Bieber reached the quarterfinals of last week’s Northern California Golf Association Senior Amateur championship at Spyglass Hill before losing 3 and 2 to eventual champion Casey Boyns.

Logar played last week in the NCGA Amateur Championship at Spyglass. He shot rounds of 74 and 77 for a 7-over total of 151 in stroke play, missing the cutoff for match play by one shot.

Vaca Valley women

Karla Brown and Peggy Linville both were crowned champions as the Vaca Valley women’s club concluded its club championship on Thursday at Green Tree.

Brown ran away with the net title with a two-round total of 8-under 134. Linville took gross honors at 173.
Karen Meek (145) won the first flight by four shots over Jackie Knudson (149).

Virginia Carpenter (162) flew solo on the second flight.

Third-flight leaders were Mike Takeda (151), Betty Almstrom (151), Nancy Shaffer (161) and Sammie Reid (164).

Senior tournament series

Larry Arndt shot a blistering net round of 64 to grab a big lead halfway through the senior tournament series club championship recently at Green Tree.

Mike Hagerman added a net score of 69 in the event, which will conclude next week.
Rich Sturgess was the gross leader after a first-round 80.

Rancho Solano women

Jeanne Mackie fired a red-hot net 66 to win the Rancho Solano women’s club’s ace of aces tournament recently.

Debbie Egidio (76) won the first flight by one shot over Judy Heise (77), two over Kathy Maltby (78).
Mackie cruised in the second flight, finishing in front of Nancy Thurow (75) and Amy Shively (76).

Yes, SIRs

Cliff Hamilton’s sizzling 62 was the best net round of the day by SIRs No. 99 club members at Green Tree recently.

Richard Horn (70) edged Kent Carlson (71) in the first flight, with Dan Powell (72) another shot back.
Chuck Murtishaw (66) won a hot second flight, with Frank Bottoms (67) second and Carl Deweber (68) third.

Hamilton captured the third flight over Lyle Cullum (67) and Joe Tramontana (69).

In the fourth flight, Ed Pedigo (69) finished in front of Gary Mallory (70) and Steve Walker (72).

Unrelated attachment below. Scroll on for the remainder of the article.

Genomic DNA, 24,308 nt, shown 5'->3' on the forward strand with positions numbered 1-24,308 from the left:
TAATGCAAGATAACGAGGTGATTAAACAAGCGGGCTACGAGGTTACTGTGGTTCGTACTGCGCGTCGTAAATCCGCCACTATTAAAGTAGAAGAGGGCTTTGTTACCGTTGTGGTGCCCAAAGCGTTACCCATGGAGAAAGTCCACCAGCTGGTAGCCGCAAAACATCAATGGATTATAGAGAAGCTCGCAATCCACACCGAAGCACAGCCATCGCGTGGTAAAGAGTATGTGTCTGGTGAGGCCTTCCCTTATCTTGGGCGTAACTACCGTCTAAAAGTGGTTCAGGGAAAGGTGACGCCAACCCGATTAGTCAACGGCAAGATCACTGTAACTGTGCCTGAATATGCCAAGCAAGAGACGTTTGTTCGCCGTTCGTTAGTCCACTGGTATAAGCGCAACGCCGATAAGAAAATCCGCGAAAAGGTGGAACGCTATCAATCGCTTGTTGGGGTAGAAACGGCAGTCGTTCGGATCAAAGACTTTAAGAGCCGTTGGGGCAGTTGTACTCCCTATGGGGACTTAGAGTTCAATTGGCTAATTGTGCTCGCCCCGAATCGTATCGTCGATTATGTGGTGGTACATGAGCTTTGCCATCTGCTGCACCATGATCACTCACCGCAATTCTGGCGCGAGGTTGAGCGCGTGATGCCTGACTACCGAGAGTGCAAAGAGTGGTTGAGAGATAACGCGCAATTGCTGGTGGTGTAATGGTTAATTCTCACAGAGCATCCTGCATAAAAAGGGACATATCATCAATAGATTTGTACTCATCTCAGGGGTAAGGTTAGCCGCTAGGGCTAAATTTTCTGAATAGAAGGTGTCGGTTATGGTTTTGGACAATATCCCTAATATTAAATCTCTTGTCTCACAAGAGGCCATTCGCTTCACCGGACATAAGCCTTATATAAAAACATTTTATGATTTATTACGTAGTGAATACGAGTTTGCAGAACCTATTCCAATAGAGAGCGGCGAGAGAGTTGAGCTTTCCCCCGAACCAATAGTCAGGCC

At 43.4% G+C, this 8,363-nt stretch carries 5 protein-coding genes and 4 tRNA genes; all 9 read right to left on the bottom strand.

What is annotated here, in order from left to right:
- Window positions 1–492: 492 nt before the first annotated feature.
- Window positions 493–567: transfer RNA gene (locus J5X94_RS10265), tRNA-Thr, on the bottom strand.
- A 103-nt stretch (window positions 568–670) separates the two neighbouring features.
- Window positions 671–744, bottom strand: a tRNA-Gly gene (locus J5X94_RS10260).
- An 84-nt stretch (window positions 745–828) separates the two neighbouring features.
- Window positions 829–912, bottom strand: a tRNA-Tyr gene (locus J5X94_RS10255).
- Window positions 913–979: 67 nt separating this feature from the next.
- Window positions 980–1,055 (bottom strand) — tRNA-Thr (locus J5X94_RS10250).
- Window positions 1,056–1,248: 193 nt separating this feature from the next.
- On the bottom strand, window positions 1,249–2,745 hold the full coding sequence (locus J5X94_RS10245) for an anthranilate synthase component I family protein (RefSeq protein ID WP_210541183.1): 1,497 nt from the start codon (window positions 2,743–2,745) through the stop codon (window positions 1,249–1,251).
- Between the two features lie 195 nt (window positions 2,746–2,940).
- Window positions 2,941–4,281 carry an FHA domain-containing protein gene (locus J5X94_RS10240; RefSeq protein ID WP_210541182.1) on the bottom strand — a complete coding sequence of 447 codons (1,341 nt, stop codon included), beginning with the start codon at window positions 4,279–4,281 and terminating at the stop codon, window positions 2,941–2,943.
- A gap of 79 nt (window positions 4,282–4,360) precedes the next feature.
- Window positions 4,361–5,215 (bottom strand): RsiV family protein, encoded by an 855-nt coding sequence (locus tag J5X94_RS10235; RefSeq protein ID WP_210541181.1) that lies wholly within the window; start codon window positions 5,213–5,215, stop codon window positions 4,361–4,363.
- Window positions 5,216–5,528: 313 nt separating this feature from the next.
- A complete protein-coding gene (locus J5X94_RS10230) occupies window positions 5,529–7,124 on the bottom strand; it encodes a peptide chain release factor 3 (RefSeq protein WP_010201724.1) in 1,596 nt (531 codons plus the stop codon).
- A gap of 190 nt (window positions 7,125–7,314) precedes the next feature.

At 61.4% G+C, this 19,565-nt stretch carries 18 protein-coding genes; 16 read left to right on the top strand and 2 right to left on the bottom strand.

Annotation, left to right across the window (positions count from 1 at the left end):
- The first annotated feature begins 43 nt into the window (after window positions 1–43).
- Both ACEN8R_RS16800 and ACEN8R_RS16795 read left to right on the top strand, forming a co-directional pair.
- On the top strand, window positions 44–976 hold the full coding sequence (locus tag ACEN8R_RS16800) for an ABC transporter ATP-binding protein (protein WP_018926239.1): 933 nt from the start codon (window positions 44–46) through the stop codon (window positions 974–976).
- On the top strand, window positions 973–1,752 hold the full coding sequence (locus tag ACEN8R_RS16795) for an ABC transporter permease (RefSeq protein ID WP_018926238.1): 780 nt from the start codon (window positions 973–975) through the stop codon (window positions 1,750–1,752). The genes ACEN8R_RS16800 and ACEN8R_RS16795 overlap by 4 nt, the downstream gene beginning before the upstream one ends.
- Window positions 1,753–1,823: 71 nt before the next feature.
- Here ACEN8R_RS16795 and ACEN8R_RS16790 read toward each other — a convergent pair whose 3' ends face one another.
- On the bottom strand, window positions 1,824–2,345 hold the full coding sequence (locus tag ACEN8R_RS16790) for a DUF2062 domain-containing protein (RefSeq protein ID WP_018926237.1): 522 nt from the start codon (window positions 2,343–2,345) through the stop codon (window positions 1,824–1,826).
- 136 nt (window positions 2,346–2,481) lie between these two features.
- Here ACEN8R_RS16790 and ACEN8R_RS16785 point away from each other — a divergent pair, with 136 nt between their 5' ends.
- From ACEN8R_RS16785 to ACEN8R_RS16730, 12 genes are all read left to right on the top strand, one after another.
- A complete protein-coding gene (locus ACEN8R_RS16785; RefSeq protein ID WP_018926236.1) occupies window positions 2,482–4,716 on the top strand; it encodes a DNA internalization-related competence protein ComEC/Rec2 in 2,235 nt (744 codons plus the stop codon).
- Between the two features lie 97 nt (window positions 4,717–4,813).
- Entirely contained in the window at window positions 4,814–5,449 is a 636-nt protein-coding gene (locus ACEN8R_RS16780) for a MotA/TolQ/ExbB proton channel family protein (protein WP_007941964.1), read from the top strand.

Leisure Town men

Frank Brennan and Bob Gale both shot net scores of 66 to lead Leisure Town men’s club players on Wednesday at Green Tree.

Gale won the first flight, with Frank Gale (68) second and Bruce Lassiter (69) third.

Second-flight leaders were Frank Vigil (71), Chuck Rogers (71) and Joe Tramontana (75).

Brennan won the third flight by five shots over Tony Baldo (71) and Cliff Hamilton (71).

Green Tree Niners

Kay Hadwin’s solid net score of 20 led Green Tree Niners participants in recent action.

Leni King (28) captured the first flight over Karen Brown (29) and Marilee Schauff (32).

Alma Schultz (24) took the second flight, with Barbara Jacobson (26) second, Kitty Lockwood (27) third and Helen Riggert (30) fourth.

Hadwin cruised in the third flight, followed by Leona Laurencallo (27), Kay Williams (27), Ruth Powell (30) and Margaret Brick (30).

In the fourth flight, Rosemarie Chonzena (29) finished ahead of Marlene Perasso (30), Carmen Haynes (31), Allie Alexander (32) and Shirley Morris (32).

Green Valley women

Teri Pickens, Malia Wolf, Carol Detrick and Mary Goulart combined for a hot net score of 209 to lead Green Valley women’s club members in a team event recently.

Diane Kelly, Syann Trask, Judy Blohm and Deb Smith (219) won the Classics flight over Jackie French, Gerry Grichuhin, Debby McGuire and Lynda Donahue (221).

Pickens, Wolf, Detrick and Goulart breezed in the Roadsters flight, finishing ahead of Katie Wheaton, Rena Bruton, Debbie Menzel and Brittany Hurst (231).

In the Hot Rods flight, the team of Pat Spencer, Mallory Haggart, Deanne Ikard and Lana Archer (219) edged Julie Osborn, Cathy Priest, Gail Jeffress and Sylvia Yarian (221).

Women in Paradise

Margie Miller, Cindy Thompson, Lillian McCallum and Kisa Kreitzman joined forces to shoot a two-best-ball net score of 117 and run away with a team event host by the Paradise Valley women’s club recently.

Second place went to Linda Grace, Jeanne Twitchell, Karen Moore and Camille Ward (124).
In third were Jean Putman, Snady Kreger, Shirley Axworthy and Rose Stone (127).

Twice Around club

Pat Moffett, Mary Jo Mudgett and Lynne Powell all won their respective flights in Twice Around club play at Green Tree recently.

Moffett took the first flight over Sammie Reid and Kay Bone.

Mudgett topped Alma Schultz in the second flight.

Third-flight leaders were Powell, Bea Vigil and Connie Holland.

Niners charity

The Green Tree Niners will host a charity tournament to benefit Vaca FISH on Sept. 14.
The event will be 18 holes of scramble play on the executive course.

Registration begins at 7 a.m., with a shotgun start to follow. Cost is $65 per player, including cart and lunch. Call 456-1840 or 427-3741 for information.